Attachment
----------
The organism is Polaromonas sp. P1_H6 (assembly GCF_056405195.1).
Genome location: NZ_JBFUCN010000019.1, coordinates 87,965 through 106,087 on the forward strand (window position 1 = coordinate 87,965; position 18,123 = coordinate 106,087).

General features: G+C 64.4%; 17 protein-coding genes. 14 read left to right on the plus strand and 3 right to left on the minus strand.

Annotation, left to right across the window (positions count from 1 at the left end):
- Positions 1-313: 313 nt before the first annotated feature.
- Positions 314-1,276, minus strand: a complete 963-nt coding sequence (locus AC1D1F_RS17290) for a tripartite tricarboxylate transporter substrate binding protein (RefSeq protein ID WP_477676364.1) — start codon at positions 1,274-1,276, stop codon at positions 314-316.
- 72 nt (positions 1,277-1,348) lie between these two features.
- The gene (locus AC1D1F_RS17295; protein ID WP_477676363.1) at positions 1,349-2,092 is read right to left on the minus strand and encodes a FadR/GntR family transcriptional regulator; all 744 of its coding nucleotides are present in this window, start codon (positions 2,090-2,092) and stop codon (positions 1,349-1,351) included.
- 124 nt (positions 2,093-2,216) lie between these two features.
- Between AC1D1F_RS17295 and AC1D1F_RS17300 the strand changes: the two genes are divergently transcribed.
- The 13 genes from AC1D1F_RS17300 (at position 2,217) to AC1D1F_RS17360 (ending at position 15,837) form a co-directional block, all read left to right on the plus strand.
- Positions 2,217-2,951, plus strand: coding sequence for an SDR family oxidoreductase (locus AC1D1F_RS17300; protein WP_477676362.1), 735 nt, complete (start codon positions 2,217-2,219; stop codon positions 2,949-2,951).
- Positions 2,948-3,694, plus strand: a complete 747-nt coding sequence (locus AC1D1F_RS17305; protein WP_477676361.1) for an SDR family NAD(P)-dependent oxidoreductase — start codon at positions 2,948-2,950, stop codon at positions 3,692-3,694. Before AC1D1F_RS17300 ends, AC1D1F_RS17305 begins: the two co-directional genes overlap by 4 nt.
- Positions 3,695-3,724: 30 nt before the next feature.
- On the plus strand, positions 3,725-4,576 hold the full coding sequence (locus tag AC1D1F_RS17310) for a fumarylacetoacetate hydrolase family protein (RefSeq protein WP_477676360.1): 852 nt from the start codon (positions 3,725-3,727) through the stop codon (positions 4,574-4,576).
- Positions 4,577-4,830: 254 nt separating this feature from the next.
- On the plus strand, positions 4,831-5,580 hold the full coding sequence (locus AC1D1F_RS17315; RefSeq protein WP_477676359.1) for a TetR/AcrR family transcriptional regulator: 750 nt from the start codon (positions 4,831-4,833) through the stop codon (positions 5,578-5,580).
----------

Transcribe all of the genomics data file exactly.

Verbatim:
The organism is Polaromonas sp. P1_H6 (assembly GCF_056405195.1).
Genome location: NZ_JBFUCN010000019.1, coordinates 87,965 through 106,087 on the forward strand (window position 1 = coordinate 87,965; position 18,123 = coordinate 106,087).

General features: G+C 64.4%; 17 protein-coding genes. 14 read left to right on the plus strand and 3 right to left on the minus strand.

Annotation, left to right across the window (positions count from 1 at the left end):
- Positions 1-313: 313 nt before the first annotated feature.
- Positions 314-1,276, minus strand: a complete 963-nt coding sequence (locus AC1D1F_RS17290) for a tripartite tricarboxylate transporter substrate binding protein (RefSeq protein ID WP_477676364.1) — start codon at positions 1,274-1,276, stop codon at positions 314-316.
- 72 nt (positions 1,277-1,348) lie between these two features.
- The gene (locus AC1D1F_RS17295; protein ID WP_477676363.1) at positions 1,349-2,092 is read right to left on the minus strand and encodes a FadR/GntR family transcriptional regulator; all 744 of its coding nucleotides are present in this window, start codon (positions 2,090-2,092) and stop codon (positions 1,349-1,351) included.
- 124 nt (positions 2,093-2,216) lie between these two features.
- Between AC1D1F_RS17295 and AC1D1F_RS17300 the strand changes: the two genes are divergently transcribed.
- The 13 genes from AC1D1F_RS17300 (at position 2,217) to AC1D1F_RS17360 (ending at position 15,837) form a co-directional block, all read left to right on the plus strand.
- Positions 2,217-2,951, plus strand: coding sequence for an SDR family oxidoreductase (locus AC1D1F_RS17300; protein WP_477676362.1), 735 nt, complete (start codon positions 2,217-2,219; stop codon positions 2,949-2,951).
- Positions 2,948-3,694, plus strand: a complete 747-nt coding sequence (locus AC1D1F_RS17305; protein WP_477676361.1) for an SDR family NAD(P)-dependent oxidoreductase — start codon at positions 2,948-2,950, stop codon at positions 3,692-3,694. Before AC1D1F_RS17300 ends, AC1D1F_RS17305 begins: the two co-directional genes overlap by 4 nt.
- Positions 3,695-3,724: 30 nt before the next feature.
- On the plus strand, positions 3,725-4,576 hold the full coding sequence (locus tag AC1D1F_RS17310) for a fumarylacetoacetate hydrolase family protein (RefSeq protein WP_477676360.1): 852 nt from the start codon (positions 3,725-3,727) through the stop codon (positions 4,574-4,576).
- Positions 4,577-4,830: 254 nt separating this feature from the next.
- On the plus strand, positions 4,831-5,580 hold the full coding sequence (locus AC1D1F_RS17315; RefSeq protein WP_477676359.1) for a TetR/AcrR family transcriptional regulator: 750 nt from the start codon (positions 4,831-4,833) through the stop codon (positions 5,578-5,580).